How long have you been a FLAP volunteer?
I have volunteered for FLAP since 2007.
In what capacity do you volunteer?
I have done a few different things. I patrolled at Consilium Place until a few years ago (and was proud to be one of the witnesses in the lawsuit brought by Ecojustice against the building management). I also patrolled at the Manulife building at 200 Bloor East for a few seasons, but this fall I have been part of the team of drivers bringing birds to the Toronto Wildlife Centre.
I’m a copy editor by trade, so I also help Irene Fedun with the Touching Down newsletter and with whatever the FLAP team wants me to look over, including the text for the new website.
What initially drew you to volunteer with FLAP?
About 15 years ago, I interviewed Michael Mesure for a book on ecocities that I was compiling for a children’s publishing company I worked at. Unfortunately, the book was never published, but Michael’s message was so inspiring that when I left the company to go freelance, one of the first things I did was to contact FLAP about becoming a volunteer.
What keeps you motivated?
Every bird saved means, potentially, generations of birds born in the future. I must say I’m also continually inspired by the selfless dedication of the core team at FLAP!
Can you tell me about a particularly memorable or rewarding experience?
I’m not usually involved in releases, but one particularly busy morning I was asked to release a hummingbird that I had rescued at Consilium Place. It had been buzzing very actively in the paper bag and was obviously raring to go! I’ll never forget the way it landed for a moment on a purple coneflower, just to get its bearings, and then it flew in a big circle right over my head before zooming off. I know it sounds silly, but I really felt it was thanking me.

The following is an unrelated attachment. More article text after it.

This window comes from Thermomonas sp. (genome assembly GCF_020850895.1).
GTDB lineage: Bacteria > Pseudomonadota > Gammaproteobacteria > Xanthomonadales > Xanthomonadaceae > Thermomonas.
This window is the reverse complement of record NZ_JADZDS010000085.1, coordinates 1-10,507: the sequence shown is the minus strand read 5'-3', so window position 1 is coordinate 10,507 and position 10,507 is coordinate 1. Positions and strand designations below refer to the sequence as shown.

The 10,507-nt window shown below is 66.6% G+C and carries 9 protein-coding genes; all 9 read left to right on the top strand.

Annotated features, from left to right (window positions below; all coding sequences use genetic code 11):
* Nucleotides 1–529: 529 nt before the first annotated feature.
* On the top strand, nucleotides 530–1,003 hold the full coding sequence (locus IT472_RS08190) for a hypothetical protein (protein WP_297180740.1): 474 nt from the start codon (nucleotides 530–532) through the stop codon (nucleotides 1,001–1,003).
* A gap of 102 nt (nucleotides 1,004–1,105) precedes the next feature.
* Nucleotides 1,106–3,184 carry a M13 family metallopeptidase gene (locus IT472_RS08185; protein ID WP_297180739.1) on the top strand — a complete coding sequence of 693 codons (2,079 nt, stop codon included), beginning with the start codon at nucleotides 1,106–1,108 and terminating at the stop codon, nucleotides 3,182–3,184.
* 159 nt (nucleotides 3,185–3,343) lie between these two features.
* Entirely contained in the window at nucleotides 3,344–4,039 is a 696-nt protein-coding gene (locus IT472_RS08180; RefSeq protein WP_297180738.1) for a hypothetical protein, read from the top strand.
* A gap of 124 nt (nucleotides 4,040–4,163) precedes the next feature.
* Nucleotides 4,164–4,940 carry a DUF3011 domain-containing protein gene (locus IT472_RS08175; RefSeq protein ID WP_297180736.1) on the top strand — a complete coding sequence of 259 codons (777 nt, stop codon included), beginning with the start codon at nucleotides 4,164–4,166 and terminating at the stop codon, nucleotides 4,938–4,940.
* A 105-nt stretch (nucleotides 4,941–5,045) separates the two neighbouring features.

What’s your favourite bird and why?
I have so many favourite birds, but my current favourite is the Oriental Pied Hornbill. I’m from Singapore originally, and the hornbill is a great success story there. It was wiped out through hunting in the mid-nineteenth century, but in the early 1990s a breeding pair was discovered on a small island off the northeast coast. A local conservation group put nesting boxes all over the main island of Singapore in hopes the population would come back—in just over a decade it became quite commonplace to see hornbills everywhere, including on the main shopping street downtown! I recently had a rather close encounter with a hornbill in the Singapore Botanic Gardens. I could see by the way it looked me up and down that it was checking me out as much as the other way around! I love this bird because it shows us that if we just give nature half a chance it will come roaring back.
What would you tell someone who was thinking about volunteering with FLAP?
I have met a few people who say they would find it too sad to find dead birds as a volunteer. I understand that. It’s never not sad to discover a dead or injured bird. But I think the work of FLAP is to give meaning to all these unnecessary deaths and injuries—by tabulating data, studying the issue, and advocating for change. Also, whenever I do rescue a bird that is later released, it really makes my day!
On another level, I would say that, if you’re a bit of a loner and you’re not much into group activities, FLAP is a great organization to volunteer with. I always enjoy meeting my fellow volunteers, but the work I’ve undertaken for the organization has largely been solitary. I know it may seem like a strange thing to tout, and maybe a sad thing to admit about myself, but if you’re not particularly “clubbable,” you may find you fit right in with FLAP!
Interested in volunteering with FLAP? Check out our volunteer page for more information.